Erm, about a week. I don’t like to say I told you so, but the resignation* of the director of the Turin Museum Foundation, Patrizia Asproni, after a sustained campaign for her to quit led by the city’s 5*M mayor, makes me say I told you so. The Museum staff wanted to focus on big exhibitions that would bring new visitors to the city- the mayor’s office wanted more for local citizens. When a major sponsor dropped out of one of those planned major exhibitions, the mayor leapt gleefully upon a chance to get rid of a pesky cultural expert. Who was working for free- not even costing the museum money. How much more vulnerable will paid “experts” be to dismissal and bullying? In Italy and in the UK. Let alone in a Trump-led US, Uni forbid.

I don’t know, but predicting this particular aspect of the archaeological future is a lot more disturbing than the remains of the past. Happy freaking Halloween.

*Sexist reporting shout out to the Guardian here, referring to what happened as a “spat” between 2 female politicians. Would you say that about two blokes? Nice.

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Lost tri….NO. Just no.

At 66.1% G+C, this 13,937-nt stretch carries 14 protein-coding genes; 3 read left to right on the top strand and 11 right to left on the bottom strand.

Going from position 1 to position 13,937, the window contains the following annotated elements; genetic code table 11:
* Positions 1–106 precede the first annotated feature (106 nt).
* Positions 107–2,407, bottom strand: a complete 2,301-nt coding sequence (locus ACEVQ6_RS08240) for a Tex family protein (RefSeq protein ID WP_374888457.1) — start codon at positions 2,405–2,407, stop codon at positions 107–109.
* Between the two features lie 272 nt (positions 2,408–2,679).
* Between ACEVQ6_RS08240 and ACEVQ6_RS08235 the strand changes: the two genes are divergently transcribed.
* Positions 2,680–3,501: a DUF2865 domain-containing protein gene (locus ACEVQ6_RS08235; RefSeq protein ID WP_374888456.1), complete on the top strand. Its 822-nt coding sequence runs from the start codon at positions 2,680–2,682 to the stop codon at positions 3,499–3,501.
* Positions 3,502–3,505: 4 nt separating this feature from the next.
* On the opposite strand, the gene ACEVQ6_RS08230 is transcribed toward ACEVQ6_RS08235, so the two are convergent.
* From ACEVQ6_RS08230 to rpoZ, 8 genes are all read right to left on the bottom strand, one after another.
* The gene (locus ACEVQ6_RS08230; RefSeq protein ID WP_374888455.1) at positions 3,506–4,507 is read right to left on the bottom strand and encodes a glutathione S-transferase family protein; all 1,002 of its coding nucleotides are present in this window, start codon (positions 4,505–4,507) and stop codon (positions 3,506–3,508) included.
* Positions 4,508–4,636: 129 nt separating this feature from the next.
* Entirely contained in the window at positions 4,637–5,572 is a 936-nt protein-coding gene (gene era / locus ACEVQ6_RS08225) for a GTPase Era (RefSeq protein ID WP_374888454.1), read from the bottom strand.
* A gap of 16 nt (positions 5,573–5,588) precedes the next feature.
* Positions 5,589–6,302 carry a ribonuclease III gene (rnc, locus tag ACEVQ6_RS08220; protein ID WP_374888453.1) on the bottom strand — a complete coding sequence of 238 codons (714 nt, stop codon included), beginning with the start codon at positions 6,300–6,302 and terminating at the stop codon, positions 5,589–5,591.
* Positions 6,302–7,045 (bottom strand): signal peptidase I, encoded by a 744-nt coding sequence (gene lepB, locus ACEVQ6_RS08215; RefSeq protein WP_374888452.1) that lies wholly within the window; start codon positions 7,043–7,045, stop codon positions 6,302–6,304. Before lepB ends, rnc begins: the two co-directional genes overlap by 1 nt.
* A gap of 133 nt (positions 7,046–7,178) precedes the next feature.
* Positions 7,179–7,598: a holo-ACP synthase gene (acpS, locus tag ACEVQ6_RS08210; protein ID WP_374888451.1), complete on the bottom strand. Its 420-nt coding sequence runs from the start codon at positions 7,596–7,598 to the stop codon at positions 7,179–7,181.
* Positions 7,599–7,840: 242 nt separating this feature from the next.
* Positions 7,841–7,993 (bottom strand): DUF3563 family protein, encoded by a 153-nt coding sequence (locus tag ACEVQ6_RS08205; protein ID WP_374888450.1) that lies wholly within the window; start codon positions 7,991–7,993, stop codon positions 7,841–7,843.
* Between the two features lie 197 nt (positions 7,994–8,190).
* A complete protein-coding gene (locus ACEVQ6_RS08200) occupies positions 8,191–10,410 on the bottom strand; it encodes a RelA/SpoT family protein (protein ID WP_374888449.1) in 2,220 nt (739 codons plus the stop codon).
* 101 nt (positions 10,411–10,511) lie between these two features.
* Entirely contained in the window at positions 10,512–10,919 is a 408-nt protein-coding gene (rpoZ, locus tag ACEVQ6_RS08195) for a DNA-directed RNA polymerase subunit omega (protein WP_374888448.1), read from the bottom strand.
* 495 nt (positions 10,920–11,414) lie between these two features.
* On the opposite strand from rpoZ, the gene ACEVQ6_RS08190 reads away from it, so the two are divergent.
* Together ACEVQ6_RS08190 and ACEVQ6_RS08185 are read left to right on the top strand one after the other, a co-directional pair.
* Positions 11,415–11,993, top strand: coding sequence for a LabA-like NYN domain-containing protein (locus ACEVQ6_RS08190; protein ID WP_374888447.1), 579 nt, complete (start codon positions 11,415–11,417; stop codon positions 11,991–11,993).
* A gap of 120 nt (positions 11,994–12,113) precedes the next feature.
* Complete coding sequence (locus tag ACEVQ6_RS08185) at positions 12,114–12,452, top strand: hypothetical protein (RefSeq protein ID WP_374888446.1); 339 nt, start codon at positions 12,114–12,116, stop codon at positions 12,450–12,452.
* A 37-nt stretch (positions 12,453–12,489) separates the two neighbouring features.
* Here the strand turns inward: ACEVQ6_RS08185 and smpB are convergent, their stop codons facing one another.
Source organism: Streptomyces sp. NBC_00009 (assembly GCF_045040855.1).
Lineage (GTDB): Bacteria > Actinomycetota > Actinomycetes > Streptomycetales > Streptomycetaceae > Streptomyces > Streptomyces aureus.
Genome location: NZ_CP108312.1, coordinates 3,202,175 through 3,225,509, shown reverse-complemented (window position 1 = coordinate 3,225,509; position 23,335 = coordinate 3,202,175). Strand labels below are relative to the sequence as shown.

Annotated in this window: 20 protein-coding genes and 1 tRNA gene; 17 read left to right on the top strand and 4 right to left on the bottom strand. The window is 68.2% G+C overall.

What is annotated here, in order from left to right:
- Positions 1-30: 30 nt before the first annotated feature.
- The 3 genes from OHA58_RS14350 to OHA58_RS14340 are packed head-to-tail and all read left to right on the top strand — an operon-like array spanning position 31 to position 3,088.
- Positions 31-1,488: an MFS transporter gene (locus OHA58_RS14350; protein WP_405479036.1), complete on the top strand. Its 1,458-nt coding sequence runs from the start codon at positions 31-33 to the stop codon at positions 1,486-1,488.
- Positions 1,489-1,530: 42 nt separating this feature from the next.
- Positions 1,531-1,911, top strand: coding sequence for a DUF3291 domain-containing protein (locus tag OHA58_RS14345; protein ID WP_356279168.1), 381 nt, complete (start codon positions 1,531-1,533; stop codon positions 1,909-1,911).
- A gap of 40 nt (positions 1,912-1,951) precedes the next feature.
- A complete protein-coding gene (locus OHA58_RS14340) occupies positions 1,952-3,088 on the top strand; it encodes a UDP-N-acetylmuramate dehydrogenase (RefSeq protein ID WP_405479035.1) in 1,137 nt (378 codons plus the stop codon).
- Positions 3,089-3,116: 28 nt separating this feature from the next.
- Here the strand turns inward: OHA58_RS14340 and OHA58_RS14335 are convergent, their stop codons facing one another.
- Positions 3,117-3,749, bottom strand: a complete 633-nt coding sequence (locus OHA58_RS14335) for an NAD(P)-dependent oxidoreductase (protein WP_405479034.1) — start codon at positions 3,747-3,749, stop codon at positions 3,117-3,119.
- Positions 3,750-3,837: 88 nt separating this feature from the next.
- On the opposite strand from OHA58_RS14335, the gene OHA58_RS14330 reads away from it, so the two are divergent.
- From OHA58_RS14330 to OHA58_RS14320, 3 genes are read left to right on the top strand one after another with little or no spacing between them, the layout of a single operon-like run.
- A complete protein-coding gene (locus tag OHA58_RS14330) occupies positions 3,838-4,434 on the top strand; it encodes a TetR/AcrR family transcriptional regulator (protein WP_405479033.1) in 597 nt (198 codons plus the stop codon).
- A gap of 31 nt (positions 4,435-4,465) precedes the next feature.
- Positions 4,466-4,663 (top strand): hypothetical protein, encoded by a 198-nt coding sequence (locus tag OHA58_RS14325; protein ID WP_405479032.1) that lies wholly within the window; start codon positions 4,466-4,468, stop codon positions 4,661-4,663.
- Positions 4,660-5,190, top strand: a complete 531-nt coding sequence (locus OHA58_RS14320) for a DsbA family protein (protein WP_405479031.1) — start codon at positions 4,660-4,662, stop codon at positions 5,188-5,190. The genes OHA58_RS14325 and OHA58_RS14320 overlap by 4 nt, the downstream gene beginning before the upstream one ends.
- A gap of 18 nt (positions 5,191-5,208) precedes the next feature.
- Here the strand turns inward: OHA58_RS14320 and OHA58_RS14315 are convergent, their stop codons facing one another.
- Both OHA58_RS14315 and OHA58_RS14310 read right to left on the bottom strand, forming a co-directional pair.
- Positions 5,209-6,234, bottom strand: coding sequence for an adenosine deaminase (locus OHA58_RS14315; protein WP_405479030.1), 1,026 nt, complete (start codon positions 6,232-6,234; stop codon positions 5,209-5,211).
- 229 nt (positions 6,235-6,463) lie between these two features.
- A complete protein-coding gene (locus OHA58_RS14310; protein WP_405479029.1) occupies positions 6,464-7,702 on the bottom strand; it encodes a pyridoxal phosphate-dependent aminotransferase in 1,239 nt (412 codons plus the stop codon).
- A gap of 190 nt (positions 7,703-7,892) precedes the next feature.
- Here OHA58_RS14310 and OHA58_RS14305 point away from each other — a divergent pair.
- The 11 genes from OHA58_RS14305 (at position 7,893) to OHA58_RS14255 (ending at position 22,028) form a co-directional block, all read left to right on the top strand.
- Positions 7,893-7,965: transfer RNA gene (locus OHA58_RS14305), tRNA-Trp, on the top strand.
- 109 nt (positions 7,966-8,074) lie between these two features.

I just finished watching BBC 2’s Horizon with Prof. Alice Roberts. And from the get-go, I knew it was going to make me cross, although there was a roll call of the great and good of Palaeolithic archaeology and genetics popping up to share great research. Chris Stringer, Svante Paabo and others- pretty big time.

So why was I angry? The title was just so inappropriate. I blogged earlier this week about it being Baby Loss Awareness week. It’s also the week in which Columbus Day falls, a week in which indigenous communities and their supporters have called to be recognised as a time to remember the genocide inflicted on these people in the Americas and elsewhere.

So, really really not a good time for a show using the words “Lost Tribe” in the title to be on telly. And for those words to be repeated at regular infuriating intervals throughout the show. And used in sentences like “bred with Neanderthal tribes,” which stink of eugenics and dehumanisation.